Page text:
PURPOSE: The combination of gemcitabine and cisplatin (GC) is a standard therapy for metastatic urothelial carcinoma. Based on data that angiogenesis plays a role in urothelial carcinoma growth and progression, a randomized placebo-controlled trial was performed with the primary objective of testing whether patients treated with GC and bevacizumab (GCB) have superior overall survival (OS) than patients treated with GC and placebo (GCP). PATIENTS AND METHODS: Between July 2009 and December 2014, 506 patients with metastatic urothelial carcinoma without prior chemotherapy for metastatic disease and no neoadjuvant or adjuvant chemotherapy within 12 months were randomly assigned to receive either GCB or GCP. The primary end point was OS, with secondary end points of progression-free survival, objective response, and toxicity. RESULTS: With a median follow-up of 76.3 months among alive patients, the median OS was 14.5 months for patients treated with GCB and 14.3 months for patients treated with GCP (hazard ratio for death = 0.87; 95% CI, 0.72 to 1.05; two-sided stratified log-rank P = .14). The median progression-free survival was 8.0 months for GCB and 6.7 months for GCP (hazard ratio = 0.77; 95% CI, 0.63 to 0.95; P = .016). The proportion of patients with grade 3 or greater adverse events did not differ significantly between both arms, although increased bevacizumab-related toxicities such as hypertension and proteinuria occurred in the bevacizumab-treated arm. CONCLUSION: The addition of bevacizumab to GC did not result in improved OS. The observed median OS of about 14 months is consistent with prior phase III trials of cisplatin-based chemotherapy.
Authors
Rosenberg, JE; Ballman, KA; Halabi, S; Atherton, PJ; Mortazavi, A; Sweeney, C; Stadler, WM; Teply, BA; Picus, J; Tagawa, ST; Katragadda, S; Vaena, D; Misleh, J; Hoimes, C; Plimack, ER; Flaig, TW; Dreicer, R; Bajorin, D; Hahn, O; Small, EJ; Morris, MJ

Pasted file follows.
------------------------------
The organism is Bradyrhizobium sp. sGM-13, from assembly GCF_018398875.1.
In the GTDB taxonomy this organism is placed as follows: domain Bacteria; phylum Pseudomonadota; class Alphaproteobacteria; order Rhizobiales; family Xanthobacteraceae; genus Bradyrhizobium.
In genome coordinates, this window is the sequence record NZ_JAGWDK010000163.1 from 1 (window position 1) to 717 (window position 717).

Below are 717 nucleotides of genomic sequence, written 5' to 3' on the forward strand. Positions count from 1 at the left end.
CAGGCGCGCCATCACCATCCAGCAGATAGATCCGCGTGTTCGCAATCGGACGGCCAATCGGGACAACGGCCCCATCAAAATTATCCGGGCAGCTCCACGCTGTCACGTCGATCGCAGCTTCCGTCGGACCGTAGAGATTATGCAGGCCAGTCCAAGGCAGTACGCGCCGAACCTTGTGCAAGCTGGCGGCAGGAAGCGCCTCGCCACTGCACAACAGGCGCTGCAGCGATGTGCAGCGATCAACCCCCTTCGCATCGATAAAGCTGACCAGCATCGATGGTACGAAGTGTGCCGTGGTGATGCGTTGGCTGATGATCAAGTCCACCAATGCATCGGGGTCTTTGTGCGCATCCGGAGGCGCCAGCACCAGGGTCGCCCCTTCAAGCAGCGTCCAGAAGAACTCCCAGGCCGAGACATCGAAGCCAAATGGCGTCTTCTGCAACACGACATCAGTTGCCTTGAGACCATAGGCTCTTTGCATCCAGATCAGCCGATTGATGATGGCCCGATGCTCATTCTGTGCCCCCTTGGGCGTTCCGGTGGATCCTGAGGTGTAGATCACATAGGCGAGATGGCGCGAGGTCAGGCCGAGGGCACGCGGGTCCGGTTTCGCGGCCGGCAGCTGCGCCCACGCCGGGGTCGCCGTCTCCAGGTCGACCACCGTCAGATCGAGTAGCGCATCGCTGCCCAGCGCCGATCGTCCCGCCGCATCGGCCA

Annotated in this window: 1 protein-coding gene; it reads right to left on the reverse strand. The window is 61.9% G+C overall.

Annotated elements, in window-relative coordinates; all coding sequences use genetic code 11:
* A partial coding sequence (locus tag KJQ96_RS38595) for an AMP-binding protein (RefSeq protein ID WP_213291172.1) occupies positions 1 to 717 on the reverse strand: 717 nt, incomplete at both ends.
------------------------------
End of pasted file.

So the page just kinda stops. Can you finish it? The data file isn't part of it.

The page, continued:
MLA Citation
URI
https://scholars.duke.edu/individual/pub1482201
PMID
33989025
Source
pubmed
Published In
Journal of Clinical Oncology
Published Date
Start Page
JCO2100286
DOI
10.1200/JCO.21.00286

Severe-COVID-19 and mortality among patients (pts) with prostate cancer (PCa) receiving androgen deprivation therapy (ADT).

<jats:p> 39 </jats:p><jats:p> Background: The presence of progressing cancer, male sex and advanced age have been shown to increase the severity of coronavirus disease 2019 (COVID-19). Given that the androgen regulated gene TMPRSS2 has been implicated in SARS-CoV-2 viral entry, we hypothesized that ADT may improve COVID-19 outcomes. This analysis evaluated clinical outcomes of pts with PCa with concurrent SARS-CoV-2 infection and investigated the impact of ADT on occurrence of severe-COVID-19 and mortality. Methods: Data was obtained via the COVID-19 and Cancer Consortium (CCC19), a multicenter registry including &gt;120 cancer centers with de-identified data from pts with COVID-19 and cancer. Men with confirmed SARS-CoV-2 infection and a primary diagnosis of prostate cancer were included: data cutoff of July 31, 2020. The primary endpoint was the development of severe-COVID-19 (death, ICU admission, or mechanical ventilation) among pts on ADT vs. those not on ADT at time of COVID-19 infection. Secondary endpoints included 30-day mortality based on ADT use. Mortality and development of severe-COVID-19 were assessed in Pts grouped by therapy: 1st generation androgen receptor inhibitor (ARI-1), 2nd generation ARI (darolutamide, enzalutamide, apalutamide, ARI-2), abiraterone/prednisone, and chemotherapy. Propensity score matching was utilized. Logistic regression was utilized to adjust for age, ECOG PS, comorbidities, and race. Results: 589 pts were included; median follow-up was 42 days (IQR 25-90) and 62% (363/589) were hospitalized. Severe-COVID-19 developed in 28% of pts and the all-cause 30-day mortality rate was 19%. There was no significant difference in the development of severe-COVID-19 or 30-day mortality between Pts on ADT vs not on ADT, whether using descriptive statistics with the entire population or using the propensity score matched population (Table). Among the descriptive population, the numerical rates of severe-COVID-19 and mortality were lowest in Pts receiving ARI-2, but sample size was low. Conclusions: The overall 30-day mortality rate and percentage developing severe-COVID-19 were high. There was no statistical difference in the development of severe-COVID-19 or mortality based on receipt of ADT; however, this analysis is limited by the retrospective nature and small N after propensity-matching. [Table: see text] </jats:p>